In a surprising chain of tweets this morning, we heard news that Apple rejected the Sony Reader app from the App Store due to the process which customers purchase eBooks. We did a little searching and found this MacRumors article detailing the issue.

Apple denied the Sony app because it allowed customers to purchase content directly from Sony and circumvented the typical in-app purchasing that we’ve come to love and loathe. Instead of sharing the customary 30 – 70 split between Apple and the developer, their app handled purchasing books through Sony’s systems. That’s obviously a no-go.

The real cause for concern is a new trend Apple has been sharing with ‘several’ developers: no purchases can be initiated from an app without it being an ‘in-app purchase.’ The New York Times reports that this restriction only applies to eBook transactions… but why?

Apple is obviously competing in the eBook market with the iBook Store… do they really need to frustrate would-be customers by limiting their ability to use whatever content they’d like? Supposedly, any iOS customer will be able to view content purchased outside of the iOS application, but any new purchases initiated from the device have to follow the 30-70 split.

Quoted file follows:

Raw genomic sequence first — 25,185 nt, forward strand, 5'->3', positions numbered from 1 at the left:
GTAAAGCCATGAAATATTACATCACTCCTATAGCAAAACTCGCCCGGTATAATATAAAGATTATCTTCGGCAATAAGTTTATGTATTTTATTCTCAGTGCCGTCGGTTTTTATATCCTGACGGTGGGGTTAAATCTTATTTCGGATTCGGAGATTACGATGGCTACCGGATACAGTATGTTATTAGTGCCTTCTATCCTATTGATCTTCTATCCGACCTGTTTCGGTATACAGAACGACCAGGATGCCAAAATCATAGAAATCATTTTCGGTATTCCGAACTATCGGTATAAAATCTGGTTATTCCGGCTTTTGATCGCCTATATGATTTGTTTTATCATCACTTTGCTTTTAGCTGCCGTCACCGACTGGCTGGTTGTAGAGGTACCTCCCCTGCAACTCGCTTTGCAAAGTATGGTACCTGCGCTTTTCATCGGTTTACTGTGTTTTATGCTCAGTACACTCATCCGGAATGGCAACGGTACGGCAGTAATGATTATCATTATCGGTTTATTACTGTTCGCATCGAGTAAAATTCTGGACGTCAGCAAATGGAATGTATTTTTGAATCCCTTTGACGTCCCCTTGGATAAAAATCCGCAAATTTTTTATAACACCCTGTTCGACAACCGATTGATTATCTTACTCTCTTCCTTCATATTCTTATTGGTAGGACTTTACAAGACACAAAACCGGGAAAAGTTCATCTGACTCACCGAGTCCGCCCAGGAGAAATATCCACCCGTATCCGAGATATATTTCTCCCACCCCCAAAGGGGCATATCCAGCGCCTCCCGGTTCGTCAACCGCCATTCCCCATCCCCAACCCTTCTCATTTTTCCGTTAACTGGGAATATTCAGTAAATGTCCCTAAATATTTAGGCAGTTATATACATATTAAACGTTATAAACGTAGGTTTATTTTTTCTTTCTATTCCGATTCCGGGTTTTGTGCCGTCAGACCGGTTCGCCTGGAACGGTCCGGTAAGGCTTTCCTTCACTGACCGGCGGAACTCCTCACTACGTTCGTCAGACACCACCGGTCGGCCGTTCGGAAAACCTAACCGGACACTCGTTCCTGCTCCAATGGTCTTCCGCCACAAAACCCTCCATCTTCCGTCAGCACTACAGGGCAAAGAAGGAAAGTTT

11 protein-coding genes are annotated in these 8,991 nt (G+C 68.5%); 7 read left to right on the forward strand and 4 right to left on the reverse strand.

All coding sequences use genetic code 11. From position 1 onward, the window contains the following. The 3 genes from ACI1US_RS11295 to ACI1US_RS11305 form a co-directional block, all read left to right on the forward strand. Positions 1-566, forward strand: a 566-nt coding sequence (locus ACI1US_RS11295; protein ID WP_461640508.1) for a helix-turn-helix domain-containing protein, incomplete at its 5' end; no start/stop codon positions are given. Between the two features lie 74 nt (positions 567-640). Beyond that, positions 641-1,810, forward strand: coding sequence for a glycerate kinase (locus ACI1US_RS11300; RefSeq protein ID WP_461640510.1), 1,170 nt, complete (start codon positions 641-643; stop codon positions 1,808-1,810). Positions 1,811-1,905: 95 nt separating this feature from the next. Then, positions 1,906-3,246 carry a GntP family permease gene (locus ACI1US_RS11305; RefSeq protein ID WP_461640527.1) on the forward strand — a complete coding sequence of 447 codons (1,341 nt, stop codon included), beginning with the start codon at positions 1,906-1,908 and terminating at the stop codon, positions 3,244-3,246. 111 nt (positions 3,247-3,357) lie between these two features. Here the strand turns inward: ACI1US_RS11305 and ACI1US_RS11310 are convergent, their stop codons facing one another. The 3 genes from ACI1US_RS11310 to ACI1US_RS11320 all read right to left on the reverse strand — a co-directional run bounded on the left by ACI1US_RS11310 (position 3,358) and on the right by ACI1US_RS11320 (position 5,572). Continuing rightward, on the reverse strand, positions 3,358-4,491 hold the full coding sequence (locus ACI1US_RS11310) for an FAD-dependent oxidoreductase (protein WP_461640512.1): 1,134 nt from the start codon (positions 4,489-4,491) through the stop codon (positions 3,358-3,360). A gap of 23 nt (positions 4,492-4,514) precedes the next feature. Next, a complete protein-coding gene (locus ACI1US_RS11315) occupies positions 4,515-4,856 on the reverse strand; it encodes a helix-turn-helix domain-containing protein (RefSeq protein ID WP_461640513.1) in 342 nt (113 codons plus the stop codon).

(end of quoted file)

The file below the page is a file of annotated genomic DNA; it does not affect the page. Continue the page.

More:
We are now requiring that if an app offers customers the ability to purchase books outside of the app, that the same option is also available to customers from within the app with in-app purchase.

That’s just lame.

This is obviously a ploy to discourage other eBook stores from coming to the iOS. Those stores won’t make any money if they have to give 30 percent of each transaction to Apple. Amazon keeps 30 percent of each transaction and gives 70 percent to the books’ publishers. Amazon’s net result for each book purchase on iOS devices would easily creep into the negatives with this model. If forced to comply with Apple’s new rules, we’ll definitely see the Kindle app die a bloody, mangled and torturous death.

As the NYT suggests, this rumor — if proven true — indicates that Apple’s not as interested in selling the devices as they are in maximizing the continuous stream of revenue from each device. This demonstrates a major shift in the Apple ecosystem and will surely keep people from buying iOS products. I’ve purchased several books from the Kindle store so I could read them on my computer, iPad or iPhone… that’s more than I can do with any iBook.

Honestly, Apple has been telling us how we’re supposed to use our devices since the release of ‘Web Apps’ for the original iPhone — that’s why I jailbreak. They have gradually taken steps in the right direction (the App Store, Google Voice availability and the concept that was the Kindle app) but it seems like every time we take one step forward Apple takes two steps back. Let’s stop dancing and start walking towards end-user satisfaction. We’re not all ignorant, Apple.

Josh Carr
Josh founded eciov in 2008 and has overseen it's evolution into a lifestyle site. He enjoys all things digital, art, music, creativity -- anything that can evoke emotion. If he's not working on this site or at his day job as a UX Engineer, he's out riding his motorcycle or jumping his truck on trails in the mountains.
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